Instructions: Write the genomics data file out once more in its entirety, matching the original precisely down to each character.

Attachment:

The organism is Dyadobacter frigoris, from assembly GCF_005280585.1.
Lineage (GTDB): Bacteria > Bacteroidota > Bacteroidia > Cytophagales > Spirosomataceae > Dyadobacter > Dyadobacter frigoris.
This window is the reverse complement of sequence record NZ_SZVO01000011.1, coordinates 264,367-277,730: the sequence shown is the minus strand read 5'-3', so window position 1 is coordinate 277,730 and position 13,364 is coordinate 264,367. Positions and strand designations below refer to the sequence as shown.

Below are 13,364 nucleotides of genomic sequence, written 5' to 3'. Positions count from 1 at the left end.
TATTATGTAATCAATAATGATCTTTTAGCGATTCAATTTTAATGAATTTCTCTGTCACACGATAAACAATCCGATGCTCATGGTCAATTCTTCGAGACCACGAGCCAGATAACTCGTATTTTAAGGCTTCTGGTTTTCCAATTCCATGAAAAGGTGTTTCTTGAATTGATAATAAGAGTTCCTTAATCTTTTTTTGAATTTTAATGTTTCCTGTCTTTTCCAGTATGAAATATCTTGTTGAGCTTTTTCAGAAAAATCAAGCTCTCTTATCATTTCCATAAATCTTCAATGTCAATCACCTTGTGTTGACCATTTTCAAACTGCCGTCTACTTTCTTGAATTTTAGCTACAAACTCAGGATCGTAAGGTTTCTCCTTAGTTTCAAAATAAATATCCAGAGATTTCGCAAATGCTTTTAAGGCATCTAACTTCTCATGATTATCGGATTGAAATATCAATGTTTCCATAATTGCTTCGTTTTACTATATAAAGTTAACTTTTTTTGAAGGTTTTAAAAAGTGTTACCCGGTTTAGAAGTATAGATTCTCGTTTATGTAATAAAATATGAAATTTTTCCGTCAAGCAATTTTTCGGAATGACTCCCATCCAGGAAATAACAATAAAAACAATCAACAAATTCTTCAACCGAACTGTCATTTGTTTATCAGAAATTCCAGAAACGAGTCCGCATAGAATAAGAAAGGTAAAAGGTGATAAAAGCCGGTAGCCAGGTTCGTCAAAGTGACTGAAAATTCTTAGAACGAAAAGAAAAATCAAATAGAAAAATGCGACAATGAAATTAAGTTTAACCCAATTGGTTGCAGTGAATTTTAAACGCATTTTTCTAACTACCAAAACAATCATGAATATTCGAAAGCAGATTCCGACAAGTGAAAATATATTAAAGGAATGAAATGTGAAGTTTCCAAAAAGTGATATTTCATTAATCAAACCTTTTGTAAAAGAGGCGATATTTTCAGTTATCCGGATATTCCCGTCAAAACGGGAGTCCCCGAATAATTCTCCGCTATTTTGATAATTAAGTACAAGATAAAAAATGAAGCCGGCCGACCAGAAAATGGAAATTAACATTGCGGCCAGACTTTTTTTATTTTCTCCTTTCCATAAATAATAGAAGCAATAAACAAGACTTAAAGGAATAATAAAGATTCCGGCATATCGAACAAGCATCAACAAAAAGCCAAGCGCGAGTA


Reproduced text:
The organism is Dyadobacter frigoris, from assembly GCF_005280585.1.
Lineage (GTDB): Bacteria > Bacteroidota > Bacteroidia > Cytophagales > Spirosomataceae > Dyadobacter > Dyadobacter frigoris.
This window is the reverse complement of sequence record NZ_SZVO01000011.1, coordinates 264,367-277,730: the sequence shown is the minus strand read 5'-3', so window position 1 is coordinate 277,730 and position 13,364 is coordinate 264,367. Positions and strand designations below refer to the sequence as shown.

Below are 13,364 nucleotides of genomic sequence, written 5' to 3'. Positions count from 1 at the left end.
TATTATGTAATCAATAATGATCTTTTAGCGATTCAATTTTAATGAATTTCTCTGTCACACGATAAACAATCCGATGCTCATGGTCAATTCTTCGAGACCACGAGCCAGATAACTCGTATTTTAAGGCTTCTGGTTTTCCAATTCCATGAAAAGGTGTTTCTTGAATTGATAATAAGAGTTCCTTAATCTTTTTTTGAATTTTAATGTTTCCTGTCTTTTCCAGTATGAAATATCTTGTTGAGCTTTTTCAGAAAAATCAAGCTCTCTTATCATTTCCATAAATCTTCAATGTCAATCACCTTGTGTTGACCATTTTCAAACTGCCGTCTACTTTCTTGAATTTTAGCTACAAACTCAGGATCGTAAGGTTTCTCCTTAGTTTCAAAATAAATATCCAGAGATTTCGCAAATGCTTTTAAGGCATCTAACTTCTCATGATTATCGGATTGAAATATCAATGTTTCCATAATTGCTTCGTTTTACTATATAAAGTTAACTTTTTTTGAAGGTTTTAAAAAGTGTTACCCGGTTTAGAAGTATAGATTCTCGTTTATGTAATAAAATATGAAATTTTTCCGTCAAGCAATTTTTCGGAATGACTCCCATCCAGGAAATAACAATAAAAACAATCAACAAATTCTTCAACCGAACTGTCATTTGTTTATCAGAAATTCCAGAAACGAGTCCGCATAGAATAAGAAAGGTAAAAGGTGATAAAAGCCGGTAGCCAGGTTCGTCAAAGTGACTGAAAATTCTTAGAACGAAAAGAAAAATCAAATAGAAAAATGCGACAATGAAATTAAGTTTAACCCAATTGGTTGCAGTGAATTTTAAACGCATTTTTCTAACTACCAAAACAATCATGAATATTCGAAAGCAGATTCCGACAAGTGAAAATATATTAAAGGAATGAAATGTGAAGTTTCCAAAAAGTGATATTTCATTAATCAAACCTTTTGTAAAAGAGGCGATATTTTCAGTTATCCGGATATTCCCGTCAAAACGGGAGTCCCCGAATAATTCTCCGCTATTTTGATAATTAAGTACAAGATAAAAAATGAAGCCGGCCGACCAGAAAATGGAAATTAACATTGCGGCCAGACTTTTTTTATTTTCTCCTTTCCATAAATAATAGAAGCAATAAACAAGACTTAAAGGAATAATAAAGATTCCGGCATATCGAACAAGCATCAACAAAAAGCCAAGCGCGAGTA